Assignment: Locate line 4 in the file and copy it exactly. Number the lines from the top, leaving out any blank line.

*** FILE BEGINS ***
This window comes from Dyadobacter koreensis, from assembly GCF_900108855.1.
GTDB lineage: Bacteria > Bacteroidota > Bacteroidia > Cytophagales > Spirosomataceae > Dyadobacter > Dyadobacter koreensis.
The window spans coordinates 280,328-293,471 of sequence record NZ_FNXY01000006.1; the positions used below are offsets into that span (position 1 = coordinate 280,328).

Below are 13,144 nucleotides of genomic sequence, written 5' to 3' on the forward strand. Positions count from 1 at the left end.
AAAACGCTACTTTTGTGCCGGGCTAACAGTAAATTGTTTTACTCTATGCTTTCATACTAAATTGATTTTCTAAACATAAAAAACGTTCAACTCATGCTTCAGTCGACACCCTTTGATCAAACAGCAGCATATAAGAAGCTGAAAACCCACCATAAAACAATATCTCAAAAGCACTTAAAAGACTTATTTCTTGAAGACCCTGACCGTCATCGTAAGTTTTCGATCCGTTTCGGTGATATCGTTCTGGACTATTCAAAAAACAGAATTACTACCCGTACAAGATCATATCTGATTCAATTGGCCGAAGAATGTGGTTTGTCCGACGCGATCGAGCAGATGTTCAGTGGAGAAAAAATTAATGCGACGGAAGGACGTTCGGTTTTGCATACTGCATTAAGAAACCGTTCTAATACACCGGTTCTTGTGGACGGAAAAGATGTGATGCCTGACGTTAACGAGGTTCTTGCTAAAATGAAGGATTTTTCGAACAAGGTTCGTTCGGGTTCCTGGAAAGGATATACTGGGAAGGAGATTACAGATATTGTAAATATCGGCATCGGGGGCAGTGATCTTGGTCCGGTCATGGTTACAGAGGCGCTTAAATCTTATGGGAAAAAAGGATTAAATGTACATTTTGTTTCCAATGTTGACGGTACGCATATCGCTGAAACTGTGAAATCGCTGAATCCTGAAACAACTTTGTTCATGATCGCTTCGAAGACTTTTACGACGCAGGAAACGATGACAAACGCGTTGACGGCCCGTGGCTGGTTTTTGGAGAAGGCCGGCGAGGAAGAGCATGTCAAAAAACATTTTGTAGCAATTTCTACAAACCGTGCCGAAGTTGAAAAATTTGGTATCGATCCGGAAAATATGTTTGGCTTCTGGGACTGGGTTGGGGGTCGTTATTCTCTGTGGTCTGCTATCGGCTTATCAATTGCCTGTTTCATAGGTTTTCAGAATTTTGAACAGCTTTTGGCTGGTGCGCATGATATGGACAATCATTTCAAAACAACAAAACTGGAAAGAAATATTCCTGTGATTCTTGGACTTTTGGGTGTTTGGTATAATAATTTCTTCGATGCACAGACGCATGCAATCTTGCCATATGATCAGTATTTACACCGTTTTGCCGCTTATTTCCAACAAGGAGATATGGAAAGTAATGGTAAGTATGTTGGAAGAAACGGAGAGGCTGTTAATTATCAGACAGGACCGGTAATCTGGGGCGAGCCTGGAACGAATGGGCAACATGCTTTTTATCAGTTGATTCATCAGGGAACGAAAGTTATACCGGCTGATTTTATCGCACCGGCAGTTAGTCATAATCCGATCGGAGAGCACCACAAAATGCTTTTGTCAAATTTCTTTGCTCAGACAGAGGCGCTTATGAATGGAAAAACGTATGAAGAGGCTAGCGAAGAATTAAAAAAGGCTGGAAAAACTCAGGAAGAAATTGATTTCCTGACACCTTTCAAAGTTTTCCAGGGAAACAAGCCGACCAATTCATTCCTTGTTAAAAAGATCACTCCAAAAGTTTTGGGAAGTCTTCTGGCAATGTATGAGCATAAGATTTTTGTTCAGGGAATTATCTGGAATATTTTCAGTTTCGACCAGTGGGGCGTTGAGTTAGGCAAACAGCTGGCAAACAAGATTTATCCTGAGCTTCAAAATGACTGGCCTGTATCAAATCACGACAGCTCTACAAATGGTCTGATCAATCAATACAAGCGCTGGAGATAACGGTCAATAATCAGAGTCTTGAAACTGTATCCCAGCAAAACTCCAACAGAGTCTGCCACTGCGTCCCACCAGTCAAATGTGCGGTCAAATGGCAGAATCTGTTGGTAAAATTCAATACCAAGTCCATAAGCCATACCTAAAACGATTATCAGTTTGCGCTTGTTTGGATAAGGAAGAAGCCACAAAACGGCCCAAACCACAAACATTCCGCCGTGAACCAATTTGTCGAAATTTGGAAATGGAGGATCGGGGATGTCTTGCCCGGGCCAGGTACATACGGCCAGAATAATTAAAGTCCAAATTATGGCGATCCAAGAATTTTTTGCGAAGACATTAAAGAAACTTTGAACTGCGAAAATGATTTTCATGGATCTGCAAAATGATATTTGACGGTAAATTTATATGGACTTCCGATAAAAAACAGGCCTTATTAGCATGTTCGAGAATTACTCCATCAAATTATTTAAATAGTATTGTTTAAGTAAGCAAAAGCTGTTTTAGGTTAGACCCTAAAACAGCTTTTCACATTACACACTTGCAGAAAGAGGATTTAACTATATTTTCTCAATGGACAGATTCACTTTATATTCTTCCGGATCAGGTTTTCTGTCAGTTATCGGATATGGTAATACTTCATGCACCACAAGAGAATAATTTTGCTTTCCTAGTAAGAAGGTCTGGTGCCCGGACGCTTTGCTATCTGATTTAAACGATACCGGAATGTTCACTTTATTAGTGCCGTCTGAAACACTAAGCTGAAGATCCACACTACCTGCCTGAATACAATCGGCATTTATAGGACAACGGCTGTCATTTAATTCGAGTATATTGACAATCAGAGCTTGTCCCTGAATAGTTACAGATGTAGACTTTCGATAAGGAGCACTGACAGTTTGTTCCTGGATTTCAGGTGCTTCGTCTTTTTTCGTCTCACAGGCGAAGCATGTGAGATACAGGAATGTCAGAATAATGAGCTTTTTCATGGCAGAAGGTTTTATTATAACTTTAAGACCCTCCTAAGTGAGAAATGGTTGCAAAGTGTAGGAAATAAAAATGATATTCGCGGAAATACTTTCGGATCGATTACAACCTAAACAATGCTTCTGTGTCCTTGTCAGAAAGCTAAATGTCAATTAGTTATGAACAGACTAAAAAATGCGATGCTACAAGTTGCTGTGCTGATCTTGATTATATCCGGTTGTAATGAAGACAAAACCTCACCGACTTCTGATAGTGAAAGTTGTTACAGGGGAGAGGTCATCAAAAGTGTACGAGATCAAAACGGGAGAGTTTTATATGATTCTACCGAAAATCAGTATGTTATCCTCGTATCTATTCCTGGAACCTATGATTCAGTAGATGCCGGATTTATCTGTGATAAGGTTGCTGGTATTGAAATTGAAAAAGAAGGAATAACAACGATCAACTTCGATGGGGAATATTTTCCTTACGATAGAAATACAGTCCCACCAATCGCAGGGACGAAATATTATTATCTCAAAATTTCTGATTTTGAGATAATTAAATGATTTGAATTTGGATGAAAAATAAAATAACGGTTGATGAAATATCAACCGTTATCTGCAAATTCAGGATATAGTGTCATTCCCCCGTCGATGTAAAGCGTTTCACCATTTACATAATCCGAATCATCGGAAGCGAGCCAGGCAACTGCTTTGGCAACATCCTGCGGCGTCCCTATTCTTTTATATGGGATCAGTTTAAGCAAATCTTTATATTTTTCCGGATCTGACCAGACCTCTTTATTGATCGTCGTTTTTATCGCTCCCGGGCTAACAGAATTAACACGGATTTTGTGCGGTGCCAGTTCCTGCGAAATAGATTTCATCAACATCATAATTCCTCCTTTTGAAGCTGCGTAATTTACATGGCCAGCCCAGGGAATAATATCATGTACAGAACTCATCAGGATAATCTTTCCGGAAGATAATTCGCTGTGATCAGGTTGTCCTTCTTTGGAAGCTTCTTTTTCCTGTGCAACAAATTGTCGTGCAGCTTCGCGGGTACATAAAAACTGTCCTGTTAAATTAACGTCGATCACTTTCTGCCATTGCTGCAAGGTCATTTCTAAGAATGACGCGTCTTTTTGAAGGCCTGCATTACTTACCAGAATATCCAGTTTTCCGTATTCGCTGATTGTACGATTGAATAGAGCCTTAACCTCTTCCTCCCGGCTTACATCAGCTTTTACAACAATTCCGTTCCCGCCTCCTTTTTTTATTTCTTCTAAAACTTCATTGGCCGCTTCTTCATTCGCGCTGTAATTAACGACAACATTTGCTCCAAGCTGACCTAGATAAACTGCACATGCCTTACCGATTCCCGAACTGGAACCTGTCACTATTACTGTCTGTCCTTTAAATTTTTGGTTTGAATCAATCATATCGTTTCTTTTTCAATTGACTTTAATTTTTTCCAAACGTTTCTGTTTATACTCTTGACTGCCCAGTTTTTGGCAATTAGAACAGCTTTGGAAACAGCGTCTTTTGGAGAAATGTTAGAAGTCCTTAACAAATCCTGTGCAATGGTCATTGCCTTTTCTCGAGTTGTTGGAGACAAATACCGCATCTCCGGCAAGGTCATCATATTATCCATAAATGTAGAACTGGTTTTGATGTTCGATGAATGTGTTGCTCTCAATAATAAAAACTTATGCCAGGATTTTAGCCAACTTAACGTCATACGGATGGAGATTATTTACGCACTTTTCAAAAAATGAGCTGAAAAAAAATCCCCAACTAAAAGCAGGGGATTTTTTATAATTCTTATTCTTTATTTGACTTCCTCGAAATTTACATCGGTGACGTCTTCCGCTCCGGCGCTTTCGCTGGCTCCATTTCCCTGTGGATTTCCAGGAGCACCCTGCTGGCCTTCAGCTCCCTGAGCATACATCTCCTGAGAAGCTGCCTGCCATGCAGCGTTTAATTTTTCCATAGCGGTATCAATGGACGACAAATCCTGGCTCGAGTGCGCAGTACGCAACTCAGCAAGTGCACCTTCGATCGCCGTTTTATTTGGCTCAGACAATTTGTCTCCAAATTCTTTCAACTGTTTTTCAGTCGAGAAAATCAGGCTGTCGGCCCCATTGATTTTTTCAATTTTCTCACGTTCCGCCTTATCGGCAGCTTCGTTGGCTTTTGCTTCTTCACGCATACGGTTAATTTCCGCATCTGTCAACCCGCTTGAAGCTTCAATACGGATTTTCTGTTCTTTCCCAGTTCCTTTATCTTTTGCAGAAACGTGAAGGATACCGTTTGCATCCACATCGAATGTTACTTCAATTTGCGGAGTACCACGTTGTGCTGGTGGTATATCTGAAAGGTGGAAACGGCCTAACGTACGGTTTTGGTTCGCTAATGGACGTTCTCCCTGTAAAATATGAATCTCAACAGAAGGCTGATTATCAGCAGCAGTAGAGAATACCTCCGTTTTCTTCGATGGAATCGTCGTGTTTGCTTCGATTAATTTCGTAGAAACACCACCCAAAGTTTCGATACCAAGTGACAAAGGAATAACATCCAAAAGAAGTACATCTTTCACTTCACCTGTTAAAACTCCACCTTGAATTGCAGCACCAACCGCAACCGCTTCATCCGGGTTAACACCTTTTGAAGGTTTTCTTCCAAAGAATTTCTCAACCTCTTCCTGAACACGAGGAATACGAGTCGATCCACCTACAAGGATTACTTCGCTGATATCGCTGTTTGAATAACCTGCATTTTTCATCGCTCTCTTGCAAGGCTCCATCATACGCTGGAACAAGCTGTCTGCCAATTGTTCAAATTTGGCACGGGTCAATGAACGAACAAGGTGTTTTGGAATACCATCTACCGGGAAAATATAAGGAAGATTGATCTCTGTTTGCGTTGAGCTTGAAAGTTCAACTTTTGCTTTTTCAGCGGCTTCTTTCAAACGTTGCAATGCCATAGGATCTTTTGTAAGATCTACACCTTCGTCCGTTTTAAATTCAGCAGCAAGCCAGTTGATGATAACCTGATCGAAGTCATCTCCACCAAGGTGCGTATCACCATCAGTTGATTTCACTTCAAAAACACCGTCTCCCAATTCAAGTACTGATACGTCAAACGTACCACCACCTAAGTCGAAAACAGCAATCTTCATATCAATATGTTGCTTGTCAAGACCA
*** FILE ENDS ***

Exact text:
Below are 13,144 nucleotides of genomic sequence, written 5' to 3' on the forward strand. Positions count from 1 at the left end.